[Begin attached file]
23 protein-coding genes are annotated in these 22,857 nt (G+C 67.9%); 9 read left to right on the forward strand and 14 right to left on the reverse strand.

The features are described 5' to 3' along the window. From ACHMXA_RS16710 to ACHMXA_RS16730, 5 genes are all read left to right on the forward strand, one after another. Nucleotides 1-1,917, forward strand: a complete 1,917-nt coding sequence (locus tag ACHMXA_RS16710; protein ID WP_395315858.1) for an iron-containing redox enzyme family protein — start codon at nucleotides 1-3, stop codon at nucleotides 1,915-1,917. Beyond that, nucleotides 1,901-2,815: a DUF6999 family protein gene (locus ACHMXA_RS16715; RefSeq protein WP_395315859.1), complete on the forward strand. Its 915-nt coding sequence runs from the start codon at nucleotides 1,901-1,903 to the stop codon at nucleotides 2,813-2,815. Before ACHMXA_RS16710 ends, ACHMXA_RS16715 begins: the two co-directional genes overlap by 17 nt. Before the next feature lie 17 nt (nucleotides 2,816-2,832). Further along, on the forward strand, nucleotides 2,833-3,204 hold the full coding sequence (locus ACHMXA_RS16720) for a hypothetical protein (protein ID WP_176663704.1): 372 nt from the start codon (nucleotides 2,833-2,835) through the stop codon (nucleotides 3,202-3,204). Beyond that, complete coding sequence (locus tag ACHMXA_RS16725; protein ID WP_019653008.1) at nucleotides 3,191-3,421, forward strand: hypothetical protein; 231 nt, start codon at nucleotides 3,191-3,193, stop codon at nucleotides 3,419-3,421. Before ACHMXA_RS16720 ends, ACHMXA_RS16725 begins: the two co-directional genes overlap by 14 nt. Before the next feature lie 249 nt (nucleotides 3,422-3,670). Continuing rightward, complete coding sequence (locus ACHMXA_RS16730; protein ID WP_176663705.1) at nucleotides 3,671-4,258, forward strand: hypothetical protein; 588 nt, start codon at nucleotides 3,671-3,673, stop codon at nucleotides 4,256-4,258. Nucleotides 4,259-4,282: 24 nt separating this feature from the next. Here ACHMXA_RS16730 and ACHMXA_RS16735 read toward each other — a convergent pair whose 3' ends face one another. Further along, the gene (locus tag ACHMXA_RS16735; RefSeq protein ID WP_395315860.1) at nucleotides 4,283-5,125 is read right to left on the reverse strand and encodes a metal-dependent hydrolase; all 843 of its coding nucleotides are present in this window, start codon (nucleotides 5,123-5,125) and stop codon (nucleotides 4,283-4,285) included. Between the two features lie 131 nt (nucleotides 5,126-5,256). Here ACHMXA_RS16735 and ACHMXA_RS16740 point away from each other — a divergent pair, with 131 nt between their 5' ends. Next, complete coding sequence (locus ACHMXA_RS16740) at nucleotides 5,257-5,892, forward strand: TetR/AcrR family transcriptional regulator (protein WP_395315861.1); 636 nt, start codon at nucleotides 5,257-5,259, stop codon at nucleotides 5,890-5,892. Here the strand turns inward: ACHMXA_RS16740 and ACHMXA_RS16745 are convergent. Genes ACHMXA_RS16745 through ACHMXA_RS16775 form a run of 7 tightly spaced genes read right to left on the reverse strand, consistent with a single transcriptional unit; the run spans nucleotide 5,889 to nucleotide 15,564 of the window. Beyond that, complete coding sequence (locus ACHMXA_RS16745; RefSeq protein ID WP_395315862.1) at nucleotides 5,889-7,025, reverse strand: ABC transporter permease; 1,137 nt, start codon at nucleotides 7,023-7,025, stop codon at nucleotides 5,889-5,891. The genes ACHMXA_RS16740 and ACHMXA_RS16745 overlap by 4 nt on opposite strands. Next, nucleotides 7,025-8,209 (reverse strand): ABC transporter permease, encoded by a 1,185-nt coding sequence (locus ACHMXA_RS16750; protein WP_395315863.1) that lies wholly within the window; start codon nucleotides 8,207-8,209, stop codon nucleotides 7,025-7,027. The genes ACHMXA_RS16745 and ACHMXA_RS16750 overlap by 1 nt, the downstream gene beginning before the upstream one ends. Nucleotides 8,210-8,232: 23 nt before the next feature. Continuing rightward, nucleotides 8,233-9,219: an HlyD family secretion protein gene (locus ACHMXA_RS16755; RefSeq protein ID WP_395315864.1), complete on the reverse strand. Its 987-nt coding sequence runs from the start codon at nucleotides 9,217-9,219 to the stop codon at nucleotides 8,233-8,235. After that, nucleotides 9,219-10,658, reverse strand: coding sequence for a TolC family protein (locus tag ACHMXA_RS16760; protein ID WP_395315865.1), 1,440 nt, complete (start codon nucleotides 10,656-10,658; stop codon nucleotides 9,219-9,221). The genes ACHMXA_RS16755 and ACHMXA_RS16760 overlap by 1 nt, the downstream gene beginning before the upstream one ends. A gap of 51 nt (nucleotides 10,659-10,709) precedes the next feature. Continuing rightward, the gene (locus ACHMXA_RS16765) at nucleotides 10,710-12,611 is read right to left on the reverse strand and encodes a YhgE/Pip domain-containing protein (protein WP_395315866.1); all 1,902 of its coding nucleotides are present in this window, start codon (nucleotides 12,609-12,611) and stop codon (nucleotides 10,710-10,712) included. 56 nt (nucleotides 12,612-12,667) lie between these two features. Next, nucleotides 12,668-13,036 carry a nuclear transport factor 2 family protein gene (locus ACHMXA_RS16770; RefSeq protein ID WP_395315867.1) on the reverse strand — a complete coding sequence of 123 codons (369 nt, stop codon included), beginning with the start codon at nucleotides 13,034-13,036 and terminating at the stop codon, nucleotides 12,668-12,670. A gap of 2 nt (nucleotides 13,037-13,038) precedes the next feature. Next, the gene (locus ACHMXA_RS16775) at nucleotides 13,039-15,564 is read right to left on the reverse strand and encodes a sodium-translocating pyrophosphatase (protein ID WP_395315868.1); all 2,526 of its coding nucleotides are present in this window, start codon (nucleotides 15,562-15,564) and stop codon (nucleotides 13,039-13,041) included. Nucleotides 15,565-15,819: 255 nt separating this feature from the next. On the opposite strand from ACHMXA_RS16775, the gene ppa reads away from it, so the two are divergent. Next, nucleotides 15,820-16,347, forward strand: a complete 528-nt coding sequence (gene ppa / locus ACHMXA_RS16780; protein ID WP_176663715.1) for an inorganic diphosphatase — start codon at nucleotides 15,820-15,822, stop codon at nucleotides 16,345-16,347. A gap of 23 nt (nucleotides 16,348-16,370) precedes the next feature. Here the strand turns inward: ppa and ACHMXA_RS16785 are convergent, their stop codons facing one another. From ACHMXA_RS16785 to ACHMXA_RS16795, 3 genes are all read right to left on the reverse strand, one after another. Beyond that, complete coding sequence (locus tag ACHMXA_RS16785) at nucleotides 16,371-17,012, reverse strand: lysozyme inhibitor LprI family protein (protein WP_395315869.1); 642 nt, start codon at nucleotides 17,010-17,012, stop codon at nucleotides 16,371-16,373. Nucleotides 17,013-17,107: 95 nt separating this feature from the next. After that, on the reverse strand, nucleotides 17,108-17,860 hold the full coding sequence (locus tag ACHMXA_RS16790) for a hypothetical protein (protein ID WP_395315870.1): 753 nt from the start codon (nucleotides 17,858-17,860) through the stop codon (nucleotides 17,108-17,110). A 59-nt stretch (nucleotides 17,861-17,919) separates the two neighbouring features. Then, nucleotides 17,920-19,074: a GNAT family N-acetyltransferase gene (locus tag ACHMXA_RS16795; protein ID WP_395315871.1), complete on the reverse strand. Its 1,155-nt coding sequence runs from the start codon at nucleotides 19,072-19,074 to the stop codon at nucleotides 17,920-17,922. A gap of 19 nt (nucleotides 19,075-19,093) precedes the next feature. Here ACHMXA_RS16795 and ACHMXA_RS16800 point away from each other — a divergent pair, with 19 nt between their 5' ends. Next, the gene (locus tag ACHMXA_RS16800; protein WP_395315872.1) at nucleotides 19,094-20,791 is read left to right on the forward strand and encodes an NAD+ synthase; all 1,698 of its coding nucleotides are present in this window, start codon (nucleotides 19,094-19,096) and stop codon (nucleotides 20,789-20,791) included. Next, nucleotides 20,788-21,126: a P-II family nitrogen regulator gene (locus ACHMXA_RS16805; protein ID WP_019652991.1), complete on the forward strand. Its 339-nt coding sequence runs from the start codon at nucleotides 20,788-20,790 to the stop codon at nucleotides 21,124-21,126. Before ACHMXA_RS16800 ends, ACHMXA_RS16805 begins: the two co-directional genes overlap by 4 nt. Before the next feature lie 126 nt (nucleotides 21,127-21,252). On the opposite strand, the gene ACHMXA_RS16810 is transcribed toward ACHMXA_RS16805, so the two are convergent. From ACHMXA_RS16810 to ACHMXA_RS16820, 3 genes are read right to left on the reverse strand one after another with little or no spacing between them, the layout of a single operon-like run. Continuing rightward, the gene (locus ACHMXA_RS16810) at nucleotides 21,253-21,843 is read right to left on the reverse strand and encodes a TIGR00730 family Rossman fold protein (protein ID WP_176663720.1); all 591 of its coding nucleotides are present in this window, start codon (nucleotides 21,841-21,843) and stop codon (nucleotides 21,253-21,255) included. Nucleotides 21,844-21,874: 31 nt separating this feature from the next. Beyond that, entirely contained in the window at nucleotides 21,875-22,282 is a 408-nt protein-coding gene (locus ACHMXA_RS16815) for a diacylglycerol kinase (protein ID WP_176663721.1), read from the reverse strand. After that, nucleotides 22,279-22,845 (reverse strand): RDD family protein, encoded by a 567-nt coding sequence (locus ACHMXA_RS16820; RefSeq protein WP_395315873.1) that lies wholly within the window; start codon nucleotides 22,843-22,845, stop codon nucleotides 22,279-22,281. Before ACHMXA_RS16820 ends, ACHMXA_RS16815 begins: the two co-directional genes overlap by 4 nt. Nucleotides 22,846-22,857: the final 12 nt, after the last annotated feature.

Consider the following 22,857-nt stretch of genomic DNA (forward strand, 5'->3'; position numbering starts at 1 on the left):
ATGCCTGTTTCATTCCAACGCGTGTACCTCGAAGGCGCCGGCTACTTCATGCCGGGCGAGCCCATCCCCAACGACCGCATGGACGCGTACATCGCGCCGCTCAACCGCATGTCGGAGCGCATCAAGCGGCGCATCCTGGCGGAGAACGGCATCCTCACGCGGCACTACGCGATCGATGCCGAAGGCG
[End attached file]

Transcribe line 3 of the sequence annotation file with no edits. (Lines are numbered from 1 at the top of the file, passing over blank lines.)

Consider the following 22,857-nt stretch of genomic DNA (forward strand, 5'->3'; position numbering starts at 1 on the left):